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Microsoft - Greater OEM Flexibility For Windows

Microsoft Announces Greater OEM Flexibility For Windows
Changes Will Not Affect Oct. 25 Launch Date of Windows XP

AUCKLAND, New Zealand - Thursday, July 12, 2001 - Microsoft New Zealand announced today that it is offering computer manufacturers greater flexibility in configuring desktop versions of the Microsoft® Windows® operating system in light of the recent ruling by the U.S. Court of Appeals for the District of Columbia. The company said the changes would not affect the Oct. 25 launch date of Windows XP.

"We recognize that some provisions in our existing Windows licenses have been ruled improper by the U.S. court, so we are providing computer manufacturers with greater flexibility. We are doing this immediately so that computer manufacturers can plan for the upcoming release of Windows XP," said Terry Allen, Microsoft New Zealand Business Solutions Group Manager. "Windows XP represents a revolutionary step forward in personal computing, and computer manufacturers and consumers are looking forward to this product with great anticipation."

"This announcement does not take the place of settlement discussions with the government parties or any future steps in the legal process; however, we wanted to take immediate steps in light of the court's ruling. We are hopeful that we can work with the government parties on the issues that remain after the court's ruling," Allen added.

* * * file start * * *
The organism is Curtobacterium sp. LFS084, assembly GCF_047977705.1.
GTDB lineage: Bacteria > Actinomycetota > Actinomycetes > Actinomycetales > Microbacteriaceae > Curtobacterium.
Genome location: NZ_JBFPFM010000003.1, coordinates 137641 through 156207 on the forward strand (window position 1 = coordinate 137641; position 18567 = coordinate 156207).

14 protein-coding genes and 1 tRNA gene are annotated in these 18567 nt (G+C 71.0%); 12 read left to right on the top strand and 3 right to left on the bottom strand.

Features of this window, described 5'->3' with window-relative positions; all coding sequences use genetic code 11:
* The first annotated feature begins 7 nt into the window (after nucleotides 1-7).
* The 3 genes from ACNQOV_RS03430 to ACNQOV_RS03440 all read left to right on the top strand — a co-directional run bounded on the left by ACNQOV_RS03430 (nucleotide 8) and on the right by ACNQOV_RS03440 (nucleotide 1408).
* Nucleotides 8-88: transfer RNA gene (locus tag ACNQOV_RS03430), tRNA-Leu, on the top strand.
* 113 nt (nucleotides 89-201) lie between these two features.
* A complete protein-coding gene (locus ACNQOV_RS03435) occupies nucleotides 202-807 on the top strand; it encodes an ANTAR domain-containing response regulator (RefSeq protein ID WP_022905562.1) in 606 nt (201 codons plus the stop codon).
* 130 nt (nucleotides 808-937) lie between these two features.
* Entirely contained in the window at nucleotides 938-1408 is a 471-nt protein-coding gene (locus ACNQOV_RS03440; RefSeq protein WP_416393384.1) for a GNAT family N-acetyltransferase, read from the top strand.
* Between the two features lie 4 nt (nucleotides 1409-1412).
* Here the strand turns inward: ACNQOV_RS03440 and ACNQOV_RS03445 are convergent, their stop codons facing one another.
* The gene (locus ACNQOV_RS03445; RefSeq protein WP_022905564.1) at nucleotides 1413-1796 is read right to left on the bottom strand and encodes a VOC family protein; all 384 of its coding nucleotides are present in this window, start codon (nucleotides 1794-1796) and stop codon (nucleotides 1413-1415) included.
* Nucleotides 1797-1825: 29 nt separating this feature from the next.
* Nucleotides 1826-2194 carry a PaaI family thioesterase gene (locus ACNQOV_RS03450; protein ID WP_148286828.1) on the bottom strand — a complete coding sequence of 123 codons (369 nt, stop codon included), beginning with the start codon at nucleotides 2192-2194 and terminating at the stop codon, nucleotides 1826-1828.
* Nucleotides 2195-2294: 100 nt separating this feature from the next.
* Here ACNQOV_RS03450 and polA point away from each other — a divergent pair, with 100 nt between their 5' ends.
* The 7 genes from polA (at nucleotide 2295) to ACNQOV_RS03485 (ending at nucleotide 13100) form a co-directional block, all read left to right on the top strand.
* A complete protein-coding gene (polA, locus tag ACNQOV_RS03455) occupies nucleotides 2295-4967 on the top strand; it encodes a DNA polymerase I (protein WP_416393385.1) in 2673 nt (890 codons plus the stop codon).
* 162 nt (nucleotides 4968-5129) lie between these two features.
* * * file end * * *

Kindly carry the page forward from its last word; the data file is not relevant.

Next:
The U.S. appeals court ruled that certain provisions in Microsoft's licenses with PC manufacturers impaired the distribution of third-party Web browsers. Microsoft will now provide PC manufacturers with the following new flexibility:

* PC manufacturers will have the option to remove the Start menu entries and icons that provide end users with access to the Internet Explorer components of the operating system. Microsoft will include Internet Explorer in the Add/Remove programs feature in Windows XP.

* PC manufacturers will have the option to remove the Start menu entries and icons that provide end users with access to Internet Explorer from previous versions of Windows, including Windows 98, Windows 2000 and Windows Me.

* PC manufacturers will retain the option of putting icons directly onto the Windows desktop. Based on extensive customer usability studies, Microsoft had designed Windows XP to ship with a clean desktop and improved Start menu, but PC manufacturers will now have the option of continuing to place icons on the Windows desktop if they want to.

* Consumers will be able to use the Add-Remove Programs feature in Windows XP to remove end-user access to the Internet Explorer components of the operating system. Microsoft has always made it easy for consumers to delete the icons for Internet Explorer, but will now offer consumers this additional option in Windows XP.

Although some of these changes will require development work and testing for Windows XP, Microsoft can complete the work and will be able to meet the date for worldwide launch on Oct. 25.

About Windows XP Windows XP will offer customers exciting new experiences for both home and work. Whether someone is an aspiring photographer or a businessperson on the road, Windows XP enables them to embrace the new digital world. It brings together the power and reliability that businesses have asked for with the ease of use and flexibility that home consumers want. About Microsoft Founded in 1975, Microsoft (Nasdaq "MSFT") is the worldwide leader in software, services and Internet technologies for personal and business computing. The company offers a wide range of products and services designed to empower people through great software - any time, any place and on any device. ######### Microsoft and Windows are either registered trademarks or trademarks of Microsoft Corp. in the United States and/or other countries.


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